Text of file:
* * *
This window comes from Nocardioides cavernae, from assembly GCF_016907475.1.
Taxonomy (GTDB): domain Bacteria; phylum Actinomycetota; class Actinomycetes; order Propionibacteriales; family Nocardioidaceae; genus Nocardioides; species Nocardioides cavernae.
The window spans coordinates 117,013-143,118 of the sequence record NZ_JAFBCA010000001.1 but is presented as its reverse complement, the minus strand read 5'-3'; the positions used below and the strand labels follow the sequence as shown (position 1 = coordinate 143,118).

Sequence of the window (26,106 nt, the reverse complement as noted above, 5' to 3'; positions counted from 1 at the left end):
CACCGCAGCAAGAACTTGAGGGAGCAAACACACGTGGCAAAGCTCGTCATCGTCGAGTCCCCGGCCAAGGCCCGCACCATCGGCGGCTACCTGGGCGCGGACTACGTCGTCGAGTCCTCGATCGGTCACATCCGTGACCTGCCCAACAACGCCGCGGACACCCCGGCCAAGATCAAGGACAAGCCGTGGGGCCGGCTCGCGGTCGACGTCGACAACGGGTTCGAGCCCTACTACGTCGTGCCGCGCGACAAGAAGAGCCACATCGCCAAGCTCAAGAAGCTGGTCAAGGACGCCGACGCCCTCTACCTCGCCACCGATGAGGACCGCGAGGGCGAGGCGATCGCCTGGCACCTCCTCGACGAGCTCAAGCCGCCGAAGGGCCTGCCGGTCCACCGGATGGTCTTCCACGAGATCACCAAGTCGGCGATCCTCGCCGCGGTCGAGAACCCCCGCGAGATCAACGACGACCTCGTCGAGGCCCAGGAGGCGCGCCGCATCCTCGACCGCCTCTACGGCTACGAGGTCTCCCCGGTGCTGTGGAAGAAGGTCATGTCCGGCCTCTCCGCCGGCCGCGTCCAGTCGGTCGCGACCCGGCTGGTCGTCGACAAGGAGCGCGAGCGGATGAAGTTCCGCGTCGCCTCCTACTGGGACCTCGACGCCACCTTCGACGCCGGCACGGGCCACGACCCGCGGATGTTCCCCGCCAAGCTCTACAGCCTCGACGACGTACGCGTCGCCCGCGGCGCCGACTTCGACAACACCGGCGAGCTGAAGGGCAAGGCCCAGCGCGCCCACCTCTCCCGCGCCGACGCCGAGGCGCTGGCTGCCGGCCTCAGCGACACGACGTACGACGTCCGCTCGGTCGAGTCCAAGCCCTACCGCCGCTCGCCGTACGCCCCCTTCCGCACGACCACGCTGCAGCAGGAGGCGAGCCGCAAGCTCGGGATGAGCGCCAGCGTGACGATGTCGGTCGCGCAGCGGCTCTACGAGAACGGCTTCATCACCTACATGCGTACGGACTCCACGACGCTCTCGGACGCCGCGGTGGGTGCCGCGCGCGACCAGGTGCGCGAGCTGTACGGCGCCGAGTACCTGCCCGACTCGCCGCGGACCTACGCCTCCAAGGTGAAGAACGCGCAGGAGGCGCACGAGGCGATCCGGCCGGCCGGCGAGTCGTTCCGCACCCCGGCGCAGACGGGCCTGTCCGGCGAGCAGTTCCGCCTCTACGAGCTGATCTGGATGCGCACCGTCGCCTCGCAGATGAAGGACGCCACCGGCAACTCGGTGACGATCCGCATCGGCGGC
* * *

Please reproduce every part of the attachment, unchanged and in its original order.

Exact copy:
This window comes from Nocardioides cavernae, from assembly GCF_016907475.1.
Taxonomy (GTDB): domain Bacteria; phylum Actinomycetota; class Actinomycetes; order Propionibacteriales; family Nocardioidaceae; genus Nocardioides; species Nocardioides cavernae.
The window spans coordinates 117,013-143,118 of the sequence record NZ_JAFBCA010000001.1 but is presented as its reverse complement, the minus strand read 5'-3'; the positions used below and the strand labels follow the sequence as shown (position 1 = coordinate 143,118).

Sequence of the window (26,106 nt, the reverse complement as noted above, 5' to 3'; positions counted from 1 at the left end):
CACCGCAGCAAGAACTTGAGGGAGCAAACACACGTGGCAAAGCTCGTCATCGTCGAGTCCCCGGCCAAGGCCCGCACCATCGGCGGCTACCTGGGCGCGGACTACGTCGTCGAGTCCTCGATCGGTCACATCCGTGACCTGCCCAACAACGCCGCGGACACCCCGGCCAAGATCAAGGACAAGCCGTGGGGCCGGCTCGCGGTCGACGTCGACAACGGGTTCGAGCCCTACTACGTCGTGCCGCGCGACAAGAAGAGCCACATCGCCAAGCTCAAGAAGCTGGTCAAGGACGCCGACGCCCTCTACCTCGCCACCGATGAGGACCGCGAGGGCGAGGCGATCGCCTGGCACCTCCTCGACGAGCTCAAGCCGCCGAAGGGCCTGCCGGTCCACCGGATGGTCTTCCACGAGATCACCAAGTCGGCGATCCTCGCCGCGGTCGAGAACCCCCGCGAGATCAACGACGACCTCGTCGAGGCCCAGGAGGCGCGCCGCATCCTCGACCGCCTCTACGGCTACGAGGTCTCCCCGGTGCTGTGGAAGAAGGTCATGTCCGGCCTCTCCGCCGGCCGCGTCCAGTCGGTCGCGACCCGGCTGGTCGTCGACAAGGAGCGCGAGCGGATGAAGTTCCGCGTCGCCTCCTACTGGGACCTCGACGCCACCTTCGACGCCGGCACGGGCCACGACCCGCGGATGTTCCCCGCCAAGCTCTACAGCCTCGACGACGTACGCGTCGCCCGCGGCGCCGACTTCGACAACACCGGCGAGCTGAAGGGCAAGGCCCAGCGCGCCCACCTCTCCCGCGCCGACGCCGAGGCGCTGGCTGCCGGCCTCAGCGACACGACGTACGACGTCCGCTCGGTCGAGTCCAAGCCCTACCGCCGCTCGCCGTACGCCCCCTTCCGCACGACCACGCTGCAGCAGGAGGCGAGCCGCAAGCTCGGGATGAGCGCCAGCGTGACGATGTCGGTCGCGCAGCGGCTCTACGAGAACGGCTTCATCACCTACATGCGTACGGACTCCACGACGCTCTCGGACGCCGCGGTGGGTGCCGCGCGCGACCAGGTGCGCGAGCTGTACGGCGCCGAGTACCTGCCCGACTCGCCGCGGACCTACGCCTCCAAGGTGAAGAACGCGCAGGAGGCGCACGAGGCGATCCGGCCGGCCGGCGAGTCGTTCCGCACCCCGGCGCAGACGGGCCTGTCCGGCGAGCAGTTCCGCCTCTACGAGCTGATCTGGATGCGCACCGTCGCCTCGCAGATGAAGGACGCCACCGGCAACTCGGTGACGATCCGCATCGGCGGC